TTIP: Transatlantic Trade and Investment Partnership

The encouragement of trade in fossil fuels (US imports into the EU) would make it more difficult to move to a low or zero carbon economy, particularly as efforts to reduce fossil fuel use would be vulnerable to legal action by multinationals.

TTIP, which is currently being negotiated between the EU and the US, despite a rising tide of popular objection, is a free-trade proposal which seeks to level out barriers to trade between the EU and the US.   Multinational companies are supporters of TTIP, as they hope it will expand their profits.     Many EU governments believe that more trade will create both jobs and profits.

The Friends of the Earth material is here (brief version) and here (more detailed version):

Trade negotiations are generally carried out without much publicity, and TTIP was intended to be no exception.   However, certain political parties in Europe, including the Greens, have recognised that there are many aspects of TTIP which would adversely affect Europe.   In particular, and especially concerning for HiCAN and Highgate Transition, the levelling of the playing field in the areas of environmental standards and the precautionary food safety principle would reduce EU standards to the lower US standard, and make it more difficult to improve the environment or deal with climate change.   Similarly, the encouragement of trade in fossil fuels (US imports into the EU) would make it more difficult to move to a low or zero carbon economy.   There are other threats to EU labour protection standards and possibly to the NHS.

There is also the Investor-State Dispute Settlement system (ISDS) which would allow international companies to sue democratically elected governments vi special courts outside national court systems if policies were introduced which jeopardised profits.   This is likely to prevent governments from introducing measures to benefit their citizens for fear of enormous damage claims.   Efforts to reduce fossil fuel use, for example, would be vulnerable to legal action by multinationals.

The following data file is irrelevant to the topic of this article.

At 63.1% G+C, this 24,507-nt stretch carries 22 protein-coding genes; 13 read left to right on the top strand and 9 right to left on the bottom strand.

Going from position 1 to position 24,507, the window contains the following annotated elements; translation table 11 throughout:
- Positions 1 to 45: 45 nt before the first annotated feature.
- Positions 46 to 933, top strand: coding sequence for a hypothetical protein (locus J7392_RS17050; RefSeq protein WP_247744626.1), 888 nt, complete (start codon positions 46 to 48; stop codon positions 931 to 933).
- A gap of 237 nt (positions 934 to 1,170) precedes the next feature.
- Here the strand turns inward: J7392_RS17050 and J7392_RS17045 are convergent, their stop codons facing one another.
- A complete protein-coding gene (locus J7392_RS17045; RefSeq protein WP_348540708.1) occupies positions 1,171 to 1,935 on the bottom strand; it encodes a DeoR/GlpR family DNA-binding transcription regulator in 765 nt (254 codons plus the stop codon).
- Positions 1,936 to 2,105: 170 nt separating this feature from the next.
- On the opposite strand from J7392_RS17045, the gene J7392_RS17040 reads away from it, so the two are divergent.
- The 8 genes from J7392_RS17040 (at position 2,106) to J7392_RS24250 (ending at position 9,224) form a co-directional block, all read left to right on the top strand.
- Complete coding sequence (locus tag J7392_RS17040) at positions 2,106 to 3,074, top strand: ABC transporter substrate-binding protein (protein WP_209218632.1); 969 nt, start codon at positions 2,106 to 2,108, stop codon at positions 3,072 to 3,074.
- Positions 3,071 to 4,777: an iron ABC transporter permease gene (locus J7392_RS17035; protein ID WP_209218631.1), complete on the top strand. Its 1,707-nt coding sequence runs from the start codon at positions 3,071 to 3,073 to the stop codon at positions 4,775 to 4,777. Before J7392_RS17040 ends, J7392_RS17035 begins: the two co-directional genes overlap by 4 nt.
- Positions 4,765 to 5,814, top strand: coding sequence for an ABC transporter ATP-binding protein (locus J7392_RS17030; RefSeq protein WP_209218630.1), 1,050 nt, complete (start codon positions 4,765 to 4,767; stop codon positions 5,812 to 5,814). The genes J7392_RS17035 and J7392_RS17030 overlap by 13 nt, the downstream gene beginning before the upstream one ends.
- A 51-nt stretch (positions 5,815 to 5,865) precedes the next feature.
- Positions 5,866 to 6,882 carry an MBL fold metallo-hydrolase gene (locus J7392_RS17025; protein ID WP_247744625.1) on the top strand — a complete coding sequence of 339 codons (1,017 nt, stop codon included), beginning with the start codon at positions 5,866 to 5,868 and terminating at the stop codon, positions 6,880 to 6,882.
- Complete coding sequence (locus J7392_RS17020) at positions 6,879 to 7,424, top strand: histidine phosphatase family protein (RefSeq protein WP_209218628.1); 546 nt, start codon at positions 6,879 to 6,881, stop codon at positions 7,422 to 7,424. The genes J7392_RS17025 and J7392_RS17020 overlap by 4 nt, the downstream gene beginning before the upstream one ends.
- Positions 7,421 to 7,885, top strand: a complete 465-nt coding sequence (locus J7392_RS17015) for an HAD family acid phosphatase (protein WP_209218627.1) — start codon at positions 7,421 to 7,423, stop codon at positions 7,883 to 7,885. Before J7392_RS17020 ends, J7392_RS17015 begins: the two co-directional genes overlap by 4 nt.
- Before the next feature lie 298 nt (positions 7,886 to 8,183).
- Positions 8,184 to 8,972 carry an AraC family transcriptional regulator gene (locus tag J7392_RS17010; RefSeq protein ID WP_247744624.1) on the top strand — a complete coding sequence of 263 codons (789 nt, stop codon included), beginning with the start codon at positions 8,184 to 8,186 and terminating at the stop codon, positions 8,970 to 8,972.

In other parts of the world where similar trade agreements and ISDS arrangements are already in place, governments are being sued for trying to protect their populations.   In the completed case of Ethyl vs Canada, the chemical manufacturer Ethyl sued Canada using ISDS over the introduction of a ban on a toxic chemical, MMT (banned in the US). The settlement of the case saw Canada reverse the ban and agree on a US$13 million payment.   On a bigger scale, using ISDS provisions, the Swedish company Vattenfall asked Germany for compensation totalling €1.4 billion when Hamburg imposed quality controls for waste waters from Vattenfall’s new power plant in the region, claiming that the new standards made the investment project unviable.   The case was eventually settled when the City of Hamburg agreed to lower the environmental requirements previously set.

The scope of the TTIP proposals are huge, and frankly, the paperwork is deeply tedious.     Many non-governmental organisations and environmental charities are working to stop TTIP being agreed, and have put explanatory material on the internet.

There are many electronic petitions against TTIP, the 38 degrees campaign can be found here.